In the letter, the President wrote, “I want to thank you for the work you do to ensure our nation’s safety and prosperity.
I also want to extend a heartfelt thanks to our allies and friends for the support they’ve given us in the past.
It is an honor to have you on my team.
I look forward to working with you as I begin my second term in office.”
The president also thanked the members of Congress who served during his first term.
“They’ve been there for me during this difficult time,” he wrote.
“You have been there through thick and thin.
They know my pain, and I know their pain.
We’re here to stay, and we’ll continue to work together to make sure that our country is safe and secure.”
The envelope The letter included a letter from the Secret Service, along with a card signed by the president.
It also included a signed letter from Attorney General Loretta Lynch and an invitation from former Vice President Joe Biden.
The White House did not immediately respond to requests for comment.
As a result, it has received a lot of backlash on social media.
“A letter from Joe Biden?
#ImWithHer,” tweeted actress Rosario Dawson, while others questioned why it took so long for the President to reach out.
Some tweeted that the letter was meant to give the impression the president was personally thanking the people who had sacrificed their lives for him.
“I don’t think he was thanking the families of fallen officers, but instead a letter signed by a member of the Cabinet,” tweeted social media user jonathanhagman.
“It’s pretty clear the president just wanted to send a thank you letter,” said @KaitlynMcBride.
“The letter was for all the families and soldiers who died in Iraq.
It’s not a letter of appreciation,” said Twitter user @C_N_D_E_Y.
“Why did you wait so long to get a letter?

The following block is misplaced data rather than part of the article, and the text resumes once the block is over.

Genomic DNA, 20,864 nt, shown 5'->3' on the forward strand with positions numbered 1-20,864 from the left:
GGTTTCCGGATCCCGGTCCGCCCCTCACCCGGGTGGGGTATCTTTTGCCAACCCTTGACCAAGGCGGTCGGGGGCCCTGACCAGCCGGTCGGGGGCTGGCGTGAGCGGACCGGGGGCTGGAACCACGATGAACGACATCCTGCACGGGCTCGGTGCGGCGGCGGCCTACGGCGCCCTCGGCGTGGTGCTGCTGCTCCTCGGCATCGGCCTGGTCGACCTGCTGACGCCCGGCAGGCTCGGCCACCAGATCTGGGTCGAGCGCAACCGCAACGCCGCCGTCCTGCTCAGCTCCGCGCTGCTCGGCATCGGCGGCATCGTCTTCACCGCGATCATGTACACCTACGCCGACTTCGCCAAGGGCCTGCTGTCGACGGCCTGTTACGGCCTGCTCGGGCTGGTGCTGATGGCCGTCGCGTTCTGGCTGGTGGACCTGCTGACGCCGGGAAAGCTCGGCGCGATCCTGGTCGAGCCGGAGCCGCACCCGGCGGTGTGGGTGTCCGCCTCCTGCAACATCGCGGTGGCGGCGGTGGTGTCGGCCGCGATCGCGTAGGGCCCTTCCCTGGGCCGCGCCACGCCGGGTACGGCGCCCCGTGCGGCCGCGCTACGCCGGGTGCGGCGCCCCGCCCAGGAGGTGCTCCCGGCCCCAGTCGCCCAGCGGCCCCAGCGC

It’s a joke.”
Twitter user joe watson suggested the letter should be signed by Biden himself, who has publicly endorsed Trump.
“President Joe Biden needs to write the letter for President Trump,” tweeted @dave_gilligan.
“That’s what we do for you @JoeBiden.
You’re a hero.”
Another user, @daviesnip, called the letter “a terrible piece of writing.”
“It was meant for him, not for you,” she tweeted.
“He has been silent about it since the election.
That’s a real shame.”
“A nice letter from President Joe,” tweeted another user.
“In honor of all the fallen and wounded in our country, I salute you.”
It’s been a busy week for the White House, with both Trump and Biden on the campaign trail.
The President has been in frequent touch with the military and Congress in recent days.
In a speech on Friday, Biden said he was grateful for the “unprecedented” support from both parties, but added that the “path to a better future for our country will be through the peaceful transfer of power.”
“That process will be marked by both parties taking time to listen to each other, and working together to advance our shared values,” he said.
Biden also addressed the opioid crisis on Thursday.
“This is not a time to rush, but rather a time for thoughtful deliberation,” he told the Joint Chiefs of Staff, according to a statement from the White Capitol.
“If Congress does not act to enact comprehensive, long-term legislation to end the opioid epidemic, the Administration will take action.”
Biden also said the country would not “march to war.”
He also said he hoped to work with Congress to make the opioid problem “much worse.”
The President, Biden, and several of his Cabinet members met with members of the military on Thursday, and the President has spoken with other lawmakers about the crisis.
Biden met with Democratic Sens.
Chris Murphy of Connecticut and Mazie Hirono of Hawaii, who have introduced legislation to establish a task force on opioid addiction.
The two have also spoken with Sens.
Bernie Sanders of Vermont and Kirsten Gillibrand of New York.
The meeting was part of a series of events on opioid-related issues that have been held in recent weeks in Washington.
The opioid crisis has become a hot-button issue in the United States, with many people concerned about how it has affected the lives of millions of Americans.
On Thursday, Trump told a group of law enforcement officials that the country was in a “state of emergency” and that the opioid addiction crisis had become “the largest public health crisis of our time.”
“I will be asking you to lead the fight against the opioid scourge in the coming months,” Trump said.
“We’re going to get it done, and you’re going do it.”
In February, the White Senate passed a bill that would create a taskforce of senators, representatives, and staff to tackle the opioid issue, which had grown into one